Conscious Uncoupling Starts With Unconscious Coupling.
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If possible you haven’t heard, Gwyneth Paltrow and Chris Martin (a movie star & rock star, respectively) announced their divorce this week after a respectable ten-years of marriage.
In fact numerous celebrity duos have recently announced their split as a “conscious uncoupling” — a term they hope sums up just how they’re attempting to go about the whole marriage dissolution thing. Their divorce interactions, they’d like us to believe, involve a thoughtful and mutually compassionate split not overrun by anger and high production drama or defensive emotion. Clearly, “uncoupling” with respect and kindness an admirable goal. But how do and countless couples end up as midlife divorce statistics in the first place?
The seeds of conscious uncoupling are said to be sown somewhere in the less than “mindful” act of unconscious coupling.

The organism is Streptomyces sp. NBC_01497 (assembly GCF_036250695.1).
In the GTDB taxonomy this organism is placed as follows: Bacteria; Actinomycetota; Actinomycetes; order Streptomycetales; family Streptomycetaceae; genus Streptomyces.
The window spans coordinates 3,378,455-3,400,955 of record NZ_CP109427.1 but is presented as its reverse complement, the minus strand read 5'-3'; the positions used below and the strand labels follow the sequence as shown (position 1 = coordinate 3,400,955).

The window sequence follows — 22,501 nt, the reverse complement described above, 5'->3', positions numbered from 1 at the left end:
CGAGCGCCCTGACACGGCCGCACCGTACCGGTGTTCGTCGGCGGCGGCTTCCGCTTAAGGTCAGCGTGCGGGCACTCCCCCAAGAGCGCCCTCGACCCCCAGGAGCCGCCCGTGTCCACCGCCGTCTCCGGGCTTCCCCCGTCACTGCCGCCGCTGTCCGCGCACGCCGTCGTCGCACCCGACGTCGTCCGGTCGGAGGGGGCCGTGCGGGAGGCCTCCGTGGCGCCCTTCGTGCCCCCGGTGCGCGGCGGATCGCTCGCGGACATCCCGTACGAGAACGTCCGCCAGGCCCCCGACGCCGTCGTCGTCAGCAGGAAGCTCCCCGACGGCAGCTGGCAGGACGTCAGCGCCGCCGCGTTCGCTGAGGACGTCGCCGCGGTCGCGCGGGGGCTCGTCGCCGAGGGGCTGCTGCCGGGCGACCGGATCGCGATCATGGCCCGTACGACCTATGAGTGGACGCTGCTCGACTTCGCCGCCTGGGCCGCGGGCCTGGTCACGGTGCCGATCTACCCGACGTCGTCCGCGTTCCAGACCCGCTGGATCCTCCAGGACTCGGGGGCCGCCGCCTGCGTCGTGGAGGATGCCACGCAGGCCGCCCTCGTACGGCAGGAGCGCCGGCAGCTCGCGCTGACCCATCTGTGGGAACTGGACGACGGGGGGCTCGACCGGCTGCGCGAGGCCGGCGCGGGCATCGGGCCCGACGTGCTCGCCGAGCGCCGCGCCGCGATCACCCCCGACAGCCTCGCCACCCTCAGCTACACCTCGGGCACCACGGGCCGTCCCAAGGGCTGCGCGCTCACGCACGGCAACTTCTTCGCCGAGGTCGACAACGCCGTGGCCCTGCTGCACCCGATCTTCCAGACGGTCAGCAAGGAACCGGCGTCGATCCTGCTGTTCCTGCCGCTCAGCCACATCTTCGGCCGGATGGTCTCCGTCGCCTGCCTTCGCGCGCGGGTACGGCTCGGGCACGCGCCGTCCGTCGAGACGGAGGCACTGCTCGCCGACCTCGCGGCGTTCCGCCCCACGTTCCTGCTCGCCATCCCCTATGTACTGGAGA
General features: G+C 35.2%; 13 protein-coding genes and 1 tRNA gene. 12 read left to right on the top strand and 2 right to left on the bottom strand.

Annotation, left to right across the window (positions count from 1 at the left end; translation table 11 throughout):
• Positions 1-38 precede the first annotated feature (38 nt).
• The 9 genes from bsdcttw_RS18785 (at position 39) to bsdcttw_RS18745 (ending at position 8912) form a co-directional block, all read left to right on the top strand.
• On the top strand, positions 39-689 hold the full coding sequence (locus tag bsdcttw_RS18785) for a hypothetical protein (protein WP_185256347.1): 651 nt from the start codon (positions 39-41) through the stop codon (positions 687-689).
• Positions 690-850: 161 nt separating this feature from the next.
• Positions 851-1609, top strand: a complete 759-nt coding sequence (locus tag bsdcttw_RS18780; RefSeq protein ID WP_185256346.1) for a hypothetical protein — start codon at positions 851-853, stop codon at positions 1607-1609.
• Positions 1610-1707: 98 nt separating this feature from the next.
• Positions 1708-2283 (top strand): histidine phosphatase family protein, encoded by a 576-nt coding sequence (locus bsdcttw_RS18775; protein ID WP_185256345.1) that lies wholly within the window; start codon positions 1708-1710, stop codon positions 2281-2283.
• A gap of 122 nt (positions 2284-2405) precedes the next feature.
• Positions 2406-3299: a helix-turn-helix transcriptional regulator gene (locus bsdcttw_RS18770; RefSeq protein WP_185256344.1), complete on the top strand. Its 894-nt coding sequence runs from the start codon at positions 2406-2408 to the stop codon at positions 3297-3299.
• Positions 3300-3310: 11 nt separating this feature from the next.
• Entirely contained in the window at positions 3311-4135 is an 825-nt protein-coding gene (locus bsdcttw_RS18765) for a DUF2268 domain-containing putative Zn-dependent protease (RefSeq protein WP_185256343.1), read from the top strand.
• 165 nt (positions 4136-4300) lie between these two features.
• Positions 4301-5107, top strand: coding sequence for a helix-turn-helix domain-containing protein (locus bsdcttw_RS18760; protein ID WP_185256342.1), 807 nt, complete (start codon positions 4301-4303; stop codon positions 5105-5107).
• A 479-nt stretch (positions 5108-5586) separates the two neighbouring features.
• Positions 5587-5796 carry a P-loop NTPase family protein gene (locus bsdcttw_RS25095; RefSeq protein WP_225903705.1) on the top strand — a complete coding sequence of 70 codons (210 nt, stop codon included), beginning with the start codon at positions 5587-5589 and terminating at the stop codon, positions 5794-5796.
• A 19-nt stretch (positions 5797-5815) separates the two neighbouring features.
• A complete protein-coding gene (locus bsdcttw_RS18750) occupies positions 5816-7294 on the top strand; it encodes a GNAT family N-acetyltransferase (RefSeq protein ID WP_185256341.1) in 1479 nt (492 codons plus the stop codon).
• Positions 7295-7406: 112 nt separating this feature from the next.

Author Abby Rodman explains” “What this means is that many of us choose mates who aren’t right for us by ignoring our unconscious motivations for doing so. Nevertheless, our unconscious — our brain’s holding place for repressed emotions and memories — helps fuel our decisions.”
In other words: “we’re not doing enough psychological due diligence when making such a momentous choice. We simply don’t know ourselves as well as we consciously think. And with the divorce rate hovering at 50 percent, it’s pretty clear we need to dig deeper.”
How do half of us choose marriages that aren’t built to go the distance?
Given our extended lifespans, contemporary marriages must be able to withstand the storms of many decades. And true, some do. However, many more don’t. If 50 percent of marriages end in divorce, it doesn’t mean the other half are happy and satisfying. It only means that some percentage of that other 50 percent is happy. Non-newsflash: many folks stay in unhappy marriages. Suppose you guesstimate that there’s a 25 percent chance of having a happy marriage. Those odds are clearly pretty slim. Emaciated, really! And it all begins with unconscious coupling.”
Abby maintains, “The midlife divorce statistics are trying to show us something important. And, in good conscience, we best not look away. Instead, we might consider that the antidote to conscious uncoupling is conscious coupling.”
And knowing oneself — consciously — is, undeniably, a wise place to start.
Dr. Patrick J. Hart
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